Viewpoint: Trees Around Us and Within Us


By John Algeo

Archetypes are persistently re-created. One of the most enduring of archetypes is that of the tree. Why human beings should resonate so strongly to the image of a tree is mysterious. Evolutionary biologists might propose that it is because, in our phylogenetic past, we were tree-dwellers and so have a hankering for our arboreal first homes. Fundamental literalists might suppose that it is because we have inherited, along with original sin from the eating of the fruit of the Tree of Knowledge, an unsated desire for the fruit of the Tree of Life.

Apart from any explanation why, the fact is that we are attracted to the image of the tree. Consider a few of them. The Edenic Trees of Knowledge and of Life had offshoots in the Kabbalistic tree of Life and in the Tree of the Cross on which Christ was crucified, which Medieval legends held to be made from wood of the Tree of Life. The Buddha reached enlightenment by sitting under the Bo Tree of Wisdom. Odin became the god of wisdom by hanging on a tree, perhaps Yggdrasil, the world ash tree that unites heaven, earth, and hell. The druids, Celtic wizards whose name means "tree," worked their magic in oak groves. The Bhagavad Gita has a tree that grows upside down, with its roots in heaven and its branches in the world. In Tibet a marvelous kumbum tree grows with mystical symbols from the mystery language Senzar on its leaves and bark.

In addition to mythological ones, there are other trees throughout our culture, our bodies, and our environment. We have family trees as diagrams relating us and our kinfolk. Philologists construct language trees to show how tongues like Latin, Sanskrit, and English are related historically. Logicians, electrical engineers, and computer scientists all draw trees to depict connections. Our vascular and nerve systems are treelike in their forms, and so are river systems. Although the gallows tree is no longer a familiar sight, it echoes in our racial memory. There is something fundamental and ultimate about trees and tree shapes.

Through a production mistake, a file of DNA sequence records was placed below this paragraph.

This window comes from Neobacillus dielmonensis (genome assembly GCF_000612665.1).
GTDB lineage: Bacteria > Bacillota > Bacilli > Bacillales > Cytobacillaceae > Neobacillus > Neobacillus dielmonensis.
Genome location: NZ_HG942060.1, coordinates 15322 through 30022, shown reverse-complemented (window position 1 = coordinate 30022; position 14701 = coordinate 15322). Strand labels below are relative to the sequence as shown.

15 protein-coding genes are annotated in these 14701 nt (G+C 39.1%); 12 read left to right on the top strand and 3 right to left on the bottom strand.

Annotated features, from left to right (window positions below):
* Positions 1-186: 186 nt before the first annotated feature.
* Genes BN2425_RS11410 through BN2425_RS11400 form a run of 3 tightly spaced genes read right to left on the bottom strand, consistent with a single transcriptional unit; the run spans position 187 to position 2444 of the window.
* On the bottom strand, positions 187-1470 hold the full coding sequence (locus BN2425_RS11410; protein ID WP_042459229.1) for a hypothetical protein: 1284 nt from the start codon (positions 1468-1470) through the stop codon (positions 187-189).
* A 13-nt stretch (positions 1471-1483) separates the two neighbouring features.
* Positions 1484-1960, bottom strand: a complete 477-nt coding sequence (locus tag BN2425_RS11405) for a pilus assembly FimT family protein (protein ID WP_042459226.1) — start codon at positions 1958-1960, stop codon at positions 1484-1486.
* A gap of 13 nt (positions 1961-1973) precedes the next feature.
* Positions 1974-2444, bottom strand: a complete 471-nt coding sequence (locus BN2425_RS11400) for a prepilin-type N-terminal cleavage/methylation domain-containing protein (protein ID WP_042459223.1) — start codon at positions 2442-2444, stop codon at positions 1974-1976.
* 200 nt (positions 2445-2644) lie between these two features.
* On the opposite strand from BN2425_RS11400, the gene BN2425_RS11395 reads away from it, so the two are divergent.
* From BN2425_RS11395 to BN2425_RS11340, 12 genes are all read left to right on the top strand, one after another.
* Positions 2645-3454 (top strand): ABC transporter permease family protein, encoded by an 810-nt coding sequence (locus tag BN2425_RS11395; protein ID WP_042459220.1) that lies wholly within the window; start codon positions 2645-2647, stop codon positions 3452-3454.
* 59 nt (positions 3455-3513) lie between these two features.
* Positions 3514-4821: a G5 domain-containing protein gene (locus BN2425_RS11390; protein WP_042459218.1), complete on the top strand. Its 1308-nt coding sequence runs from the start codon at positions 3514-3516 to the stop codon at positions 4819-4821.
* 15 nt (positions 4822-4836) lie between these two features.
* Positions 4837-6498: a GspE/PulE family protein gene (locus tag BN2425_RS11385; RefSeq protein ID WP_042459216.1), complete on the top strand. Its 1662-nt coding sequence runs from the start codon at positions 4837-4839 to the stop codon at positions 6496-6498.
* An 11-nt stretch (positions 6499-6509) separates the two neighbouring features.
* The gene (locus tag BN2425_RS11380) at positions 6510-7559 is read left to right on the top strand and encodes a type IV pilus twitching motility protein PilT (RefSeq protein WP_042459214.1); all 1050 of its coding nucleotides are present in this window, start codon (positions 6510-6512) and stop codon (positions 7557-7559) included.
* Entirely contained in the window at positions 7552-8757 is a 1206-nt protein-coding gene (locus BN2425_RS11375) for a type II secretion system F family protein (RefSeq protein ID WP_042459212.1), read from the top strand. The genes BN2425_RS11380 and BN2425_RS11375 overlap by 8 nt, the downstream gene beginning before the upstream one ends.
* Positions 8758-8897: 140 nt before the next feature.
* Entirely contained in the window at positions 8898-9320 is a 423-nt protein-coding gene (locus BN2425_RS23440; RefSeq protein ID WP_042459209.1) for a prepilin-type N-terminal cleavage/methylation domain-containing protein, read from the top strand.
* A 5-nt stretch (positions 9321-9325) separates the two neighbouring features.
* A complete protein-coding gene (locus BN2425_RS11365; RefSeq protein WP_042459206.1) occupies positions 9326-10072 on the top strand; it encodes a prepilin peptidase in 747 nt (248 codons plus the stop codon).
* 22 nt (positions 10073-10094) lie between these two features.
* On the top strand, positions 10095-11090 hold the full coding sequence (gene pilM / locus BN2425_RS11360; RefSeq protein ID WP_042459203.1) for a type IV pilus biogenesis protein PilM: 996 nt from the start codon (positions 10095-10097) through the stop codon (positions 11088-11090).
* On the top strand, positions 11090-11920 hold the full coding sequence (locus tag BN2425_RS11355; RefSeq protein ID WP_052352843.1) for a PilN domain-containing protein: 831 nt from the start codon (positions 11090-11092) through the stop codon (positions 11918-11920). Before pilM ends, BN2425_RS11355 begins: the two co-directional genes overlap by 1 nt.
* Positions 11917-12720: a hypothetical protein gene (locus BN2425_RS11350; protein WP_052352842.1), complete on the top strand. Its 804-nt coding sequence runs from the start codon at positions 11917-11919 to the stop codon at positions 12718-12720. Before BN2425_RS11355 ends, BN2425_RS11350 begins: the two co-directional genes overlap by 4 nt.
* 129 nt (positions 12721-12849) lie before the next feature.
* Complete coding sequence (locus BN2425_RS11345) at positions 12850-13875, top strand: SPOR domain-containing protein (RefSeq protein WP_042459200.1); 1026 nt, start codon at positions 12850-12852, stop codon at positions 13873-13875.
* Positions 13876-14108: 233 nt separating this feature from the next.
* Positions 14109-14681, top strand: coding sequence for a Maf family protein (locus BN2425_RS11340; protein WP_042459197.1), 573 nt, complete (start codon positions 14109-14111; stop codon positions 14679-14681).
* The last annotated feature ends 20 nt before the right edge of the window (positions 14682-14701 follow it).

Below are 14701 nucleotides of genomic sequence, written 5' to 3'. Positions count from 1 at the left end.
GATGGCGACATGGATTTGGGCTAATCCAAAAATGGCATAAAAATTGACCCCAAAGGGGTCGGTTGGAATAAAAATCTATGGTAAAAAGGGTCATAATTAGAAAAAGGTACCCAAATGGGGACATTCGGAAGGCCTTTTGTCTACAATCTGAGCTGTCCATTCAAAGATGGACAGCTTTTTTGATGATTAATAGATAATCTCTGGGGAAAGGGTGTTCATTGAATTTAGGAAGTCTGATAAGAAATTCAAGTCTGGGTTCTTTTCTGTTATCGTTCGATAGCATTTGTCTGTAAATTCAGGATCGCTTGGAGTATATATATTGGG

And, of course, there are also Christmas trees. Today we are likely to imagine that Christmas trees have always been associated with the holiday as part of the "Old English" celebration of the Yuletide. But in fact, they are relatively recent in America and even more so in England. The Christmas tree developed in Germany as a blend of pagan and Christian symbols and was brought to America in the seventeenth century by German settlers. The Christmas tree did not become common in England until two hundred years later, when it was introduced there by Queen Victoria's German husband, Prince Albert.

This Christmas-season issue of the Quest has appropriately two articles about trees. In "The Tree in the Hoop," Chris Hoffman compares the universal symbol of the tree with that of the hoop or circle as complementary expressions of wholeness. In "A Tree Out There," John P. O'Grady explores the intensely personal aspect of the mythological tree: we each have a special tree somewhere, and we have to find it.

At this time of year, most homes have a Christmas tree in them. Trees are all around us. Trees are inside us, in our bodies and in our minds. We ourselves are the tree of Christ, re-created, not just annually, but from moment to moment, perpetually.